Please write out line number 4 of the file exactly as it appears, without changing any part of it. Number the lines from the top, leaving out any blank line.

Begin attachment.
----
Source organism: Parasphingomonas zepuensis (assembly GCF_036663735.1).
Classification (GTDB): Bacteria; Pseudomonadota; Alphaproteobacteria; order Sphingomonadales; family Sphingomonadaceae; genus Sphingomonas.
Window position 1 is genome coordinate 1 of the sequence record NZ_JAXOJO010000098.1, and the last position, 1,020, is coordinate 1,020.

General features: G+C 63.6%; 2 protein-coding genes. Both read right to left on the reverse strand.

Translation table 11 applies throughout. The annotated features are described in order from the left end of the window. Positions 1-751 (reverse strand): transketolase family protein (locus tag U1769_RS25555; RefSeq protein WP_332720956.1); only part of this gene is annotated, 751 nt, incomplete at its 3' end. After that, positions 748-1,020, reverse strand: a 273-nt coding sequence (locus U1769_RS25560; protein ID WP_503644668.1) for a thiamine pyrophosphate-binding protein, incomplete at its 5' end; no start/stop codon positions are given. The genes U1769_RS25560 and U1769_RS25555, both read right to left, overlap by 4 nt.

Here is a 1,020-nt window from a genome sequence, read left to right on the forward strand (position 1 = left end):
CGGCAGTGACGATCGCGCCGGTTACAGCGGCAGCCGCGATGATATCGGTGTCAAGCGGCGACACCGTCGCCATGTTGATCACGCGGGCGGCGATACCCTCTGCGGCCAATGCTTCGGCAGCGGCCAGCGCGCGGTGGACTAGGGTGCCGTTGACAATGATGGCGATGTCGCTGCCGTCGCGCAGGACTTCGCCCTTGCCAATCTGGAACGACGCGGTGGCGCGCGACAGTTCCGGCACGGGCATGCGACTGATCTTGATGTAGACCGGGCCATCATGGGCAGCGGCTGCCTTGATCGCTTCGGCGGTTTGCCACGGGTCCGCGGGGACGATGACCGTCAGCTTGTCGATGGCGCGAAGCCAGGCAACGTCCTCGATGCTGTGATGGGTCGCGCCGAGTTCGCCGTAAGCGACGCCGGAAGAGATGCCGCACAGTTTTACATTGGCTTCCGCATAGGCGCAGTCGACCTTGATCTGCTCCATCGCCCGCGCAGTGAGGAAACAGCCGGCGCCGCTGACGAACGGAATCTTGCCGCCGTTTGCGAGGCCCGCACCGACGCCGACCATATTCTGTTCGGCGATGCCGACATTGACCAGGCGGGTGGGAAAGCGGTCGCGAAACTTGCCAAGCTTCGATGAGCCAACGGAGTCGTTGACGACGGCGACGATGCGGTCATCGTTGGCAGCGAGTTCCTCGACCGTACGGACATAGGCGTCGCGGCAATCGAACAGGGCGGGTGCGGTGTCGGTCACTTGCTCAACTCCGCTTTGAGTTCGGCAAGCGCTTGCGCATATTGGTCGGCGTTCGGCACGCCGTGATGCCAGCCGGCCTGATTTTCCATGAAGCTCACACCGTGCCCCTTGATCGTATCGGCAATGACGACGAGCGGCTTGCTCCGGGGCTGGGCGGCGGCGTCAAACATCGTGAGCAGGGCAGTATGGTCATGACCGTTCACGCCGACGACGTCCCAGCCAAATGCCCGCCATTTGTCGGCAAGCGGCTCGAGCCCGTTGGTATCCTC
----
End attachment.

General features: G+C 63.6%; 2 protein-coding genes. Both read right to left on the reverse strand.